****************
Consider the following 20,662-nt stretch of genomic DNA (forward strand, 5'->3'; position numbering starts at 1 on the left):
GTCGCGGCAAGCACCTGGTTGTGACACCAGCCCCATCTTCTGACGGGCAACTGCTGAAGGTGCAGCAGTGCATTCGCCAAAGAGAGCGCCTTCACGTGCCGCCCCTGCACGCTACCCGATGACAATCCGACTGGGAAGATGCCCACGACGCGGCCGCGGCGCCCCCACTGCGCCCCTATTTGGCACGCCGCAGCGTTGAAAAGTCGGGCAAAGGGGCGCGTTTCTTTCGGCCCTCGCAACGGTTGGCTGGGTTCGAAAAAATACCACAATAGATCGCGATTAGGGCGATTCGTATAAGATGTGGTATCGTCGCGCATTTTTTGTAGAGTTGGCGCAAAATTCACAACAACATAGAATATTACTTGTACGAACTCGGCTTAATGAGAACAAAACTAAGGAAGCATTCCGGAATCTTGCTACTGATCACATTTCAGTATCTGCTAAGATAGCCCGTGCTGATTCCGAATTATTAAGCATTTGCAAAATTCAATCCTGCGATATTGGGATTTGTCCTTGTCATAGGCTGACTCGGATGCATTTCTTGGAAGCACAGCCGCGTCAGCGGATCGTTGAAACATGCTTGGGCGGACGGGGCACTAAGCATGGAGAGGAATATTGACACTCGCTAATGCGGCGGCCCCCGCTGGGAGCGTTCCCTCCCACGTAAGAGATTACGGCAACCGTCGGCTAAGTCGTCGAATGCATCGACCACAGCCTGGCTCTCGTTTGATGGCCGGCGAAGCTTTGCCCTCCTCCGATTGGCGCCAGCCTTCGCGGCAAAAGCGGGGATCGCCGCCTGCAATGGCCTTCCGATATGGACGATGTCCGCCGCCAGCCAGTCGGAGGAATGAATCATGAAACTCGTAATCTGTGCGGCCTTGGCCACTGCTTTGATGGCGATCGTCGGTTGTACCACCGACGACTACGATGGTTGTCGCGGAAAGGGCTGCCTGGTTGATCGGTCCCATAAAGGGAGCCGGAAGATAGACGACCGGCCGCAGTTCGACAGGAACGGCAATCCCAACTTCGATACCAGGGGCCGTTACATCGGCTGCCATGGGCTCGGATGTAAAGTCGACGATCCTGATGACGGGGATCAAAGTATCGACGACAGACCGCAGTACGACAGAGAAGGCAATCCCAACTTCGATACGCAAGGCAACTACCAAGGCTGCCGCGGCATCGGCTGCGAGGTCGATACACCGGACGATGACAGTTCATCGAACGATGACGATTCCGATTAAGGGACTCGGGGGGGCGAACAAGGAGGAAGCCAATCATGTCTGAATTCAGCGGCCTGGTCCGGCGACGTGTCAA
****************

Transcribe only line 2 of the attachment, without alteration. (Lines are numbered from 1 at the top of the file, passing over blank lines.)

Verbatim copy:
GTCGCGGCAAGCACCTGGTTGTGACACCAGCCCCATCTTCTGACGGGCAACTGCTGAAGGTGCAGCAGTGCATTCGCCAAAGAGAGCGCCTTCACGTGCCGCCCCTGCACGCTACCCGATGACAATCCGACTGGGAAGATGCCCACGACGCGGCCGCGGCGCCCCCACTGCGCCCCTATTTGGCACGCCGCAGCGTTGAAAAGTCGGGCAAAGGGGCGCGTTTCTTTCGGCCCTCGCAACGGTTGGCTGGGTTCGAAAAAATACCACAATAGATCGCGATTAGGGCGATTCGTATAAGATGTGGTATCGTCGCGCATTTTTTGTAGAGTTGGCGCAAAATTCACAACAACATAGAATATTACTTGTACGAACTCGGCTTAATGAGAACAAAACTAAGGAAGCATTCCGGAATCTTGCTACTGATCACATTTCAGTATCTGCTAAGATAGCCCGTGCTGATTCCGAATTATTAAGCATTTGCAAAATTCAATCCTGCGATATTGGGATTTGTCCTTGTCATAGGCTGACTCGGATGCATTTCTTGGAAGCACAGCCGCGTCAGCGGATCGTTGAAACATGCTTGGGCGGACGGGGCACTAAGCATGGAGAGGAATATTGACACTCGCTAATGCGGCGGCCCCCGCTGGGAGCGTTCCCTCCCACGTAAGAGATTACGGCAACCGTCGGCTAAGTCGTCGAATGCATCGACCACAGCCTGGCTCTCGTTTGATGGCCGGCGAAGCTTTGCCCTCCTCCGATTGGCGCCAGCCTTCGCGGCAAAAGCGGGGATCGCCGCCTGCAATGGCCTTCCGATATGGACGATGTCCGCCGCCAGCCAGTCGGAGGAATGAATCATGAAACTCGTAATCTGTGCGGCCTTGGCCACTGCTTTGATGGCGATCGTCGGTTGTACCACCGACGACTACGATGGTTGTCGCGGAAAGGGCTGCCTGGTTGATCGGTCCCATAAAGGGAGCCGGAAGATAGACGACCGGCCGCAGTTCGACAGGAACGGCAATCCCAACTTCGATACCAGGGGCCGTTACATCGGCTGCCATGGGCTCGGATGTAAAGTCGACGATCCTGATGACGGGGATCAAAGTATCGACGACAGACCGCAGTACGACAGAGAAGGCAATCCCAACTTCGATACGCAAGGCAACTACCAAGGCTGCCGCGGCATCGGCTGCGAGGTCGATACACCGGACGATGACAGTTCATCGAACGATGACGATTCCGATTAAGGGACTCGGGGGGGCGAACAAGGAGGAAGCCAATCATGTCTGAATTCAGCGGCCTGGTCCGGCGACGTGTCAA